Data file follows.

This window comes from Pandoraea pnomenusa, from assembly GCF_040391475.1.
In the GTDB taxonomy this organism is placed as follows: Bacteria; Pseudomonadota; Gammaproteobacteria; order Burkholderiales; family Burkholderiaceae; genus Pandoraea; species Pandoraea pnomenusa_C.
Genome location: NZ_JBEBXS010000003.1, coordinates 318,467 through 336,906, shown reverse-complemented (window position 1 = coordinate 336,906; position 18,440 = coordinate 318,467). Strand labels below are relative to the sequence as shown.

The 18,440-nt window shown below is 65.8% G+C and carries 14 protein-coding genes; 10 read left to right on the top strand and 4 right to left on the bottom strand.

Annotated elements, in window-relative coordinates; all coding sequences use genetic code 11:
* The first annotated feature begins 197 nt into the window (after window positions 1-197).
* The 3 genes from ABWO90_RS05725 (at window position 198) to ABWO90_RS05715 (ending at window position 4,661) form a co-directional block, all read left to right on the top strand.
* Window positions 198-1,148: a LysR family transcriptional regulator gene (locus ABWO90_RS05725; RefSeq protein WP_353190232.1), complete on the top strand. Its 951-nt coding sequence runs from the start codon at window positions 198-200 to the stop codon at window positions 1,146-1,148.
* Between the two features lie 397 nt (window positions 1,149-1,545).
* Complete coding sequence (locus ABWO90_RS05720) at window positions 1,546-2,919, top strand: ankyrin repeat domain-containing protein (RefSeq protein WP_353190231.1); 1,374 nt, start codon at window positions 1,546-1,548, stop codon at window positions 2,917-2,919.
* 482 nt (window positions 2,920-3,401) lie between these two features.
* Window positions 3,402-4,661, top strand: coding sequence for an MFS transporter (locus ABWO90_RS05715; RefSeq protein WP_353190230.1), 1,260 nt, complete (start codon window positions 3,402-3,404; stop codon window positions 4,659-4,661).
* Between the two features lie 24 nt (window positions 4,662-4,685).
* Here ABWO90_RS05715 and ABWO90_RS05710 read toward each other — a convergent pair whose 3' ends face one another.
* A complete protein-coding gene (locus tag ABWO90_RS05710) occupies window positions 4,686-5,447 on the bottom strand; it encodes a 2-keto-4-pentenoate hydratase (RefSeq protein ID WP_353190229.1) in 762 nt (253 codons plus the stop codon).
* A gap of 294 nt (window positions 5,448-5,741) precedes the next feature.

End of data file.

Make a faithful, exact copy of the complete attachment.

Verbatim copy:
This window comes from Pandoraea pnomenusa, from assembly GCF_040391475.1.
In the GTDB taxonomy this organism is placed as follows: Bacteria; Pseudomonadota; Gammaproteobacteria; order Burkholderiales; family Burkholderiaceae; genus Pandoraea; species Pandoraea pnomenusa_C.
Genome location: NZ_JBEBXS010000003.1, coordinates 318,467 through 336,906, shown reverse-complemented (window position 1 = coordinate 336,906; position 18,440 = coordinate 318,467). Strand labels below are relative to the sequence as shown.

The 18,440-nt window shown below is 65.8% G+C and carries 14 protein-coding genes; 10 read left to right on the top strand and 4 right to left on the bottom strand.

Annotated elements, in window-relative coordinates; all coding sequences use genetic code 11:
* The first annotated feature begins 197 nt into the window (after window positions 1-197).
* The 3 genes from ABWO90_RS05725 (at window position 198) to ABWO90_RS05715 (ending at window position 4,661) form a co-directional block, all read left to right on the top strand.
* Window positions 198-1,148: a LysR family transcriptional regulator gene (locus ABWO90_RS05725; RefSeq protein WP_353190232.1), complete on the top strand. Its 951-nt coding sequence runs from the start codon at window positions 198-200 to the stop codon at window positions 1,146-1,148.
* Between the two features lie 397 nt (window positions 1,149-1,545).
* Complete coding sequence (locus ABWO90_RS05720) at window positions 1,546-2,919, top strand: ankyrin repeat domain-containing protein (RefSeq protein WP_353190231.1); 1,374 nt, start codon at window positions 1,546-1,548, stop codon at window positions 2,917-2,919.
* 482 nt (window positions 2,920-3,401) lie between these two features.
* Window positions 3,402-4,661, top strand: coding sequence for an MFS transporter (locus ABWO90_RS05715; RefSeq protein WP_353190230.1), 1,260 nt, complete (start codon window positions 3,402-3,404; stop codon window positions 4,659-4,661).
* Between the two features lie 24 nt (window positions 4,662-4,685).
* Here ABWO90_RS05715 and ABWO90_RS05710 read toward each other — a convergent pair whose 3' ends face one another.
* A complete protein-coding gene (locus tag ABWO90_RS05710) occupies window positions 4,686-5,447 on the bottom strand; it encodes a 2-keto-4-pentenoate hydratase (RefSeq protein ID WP_353190229.1) in 762 nt (253 codons plus the stop codon).
* A gap of 294 nt (window positions 5,448-5,741) precedes the next feature.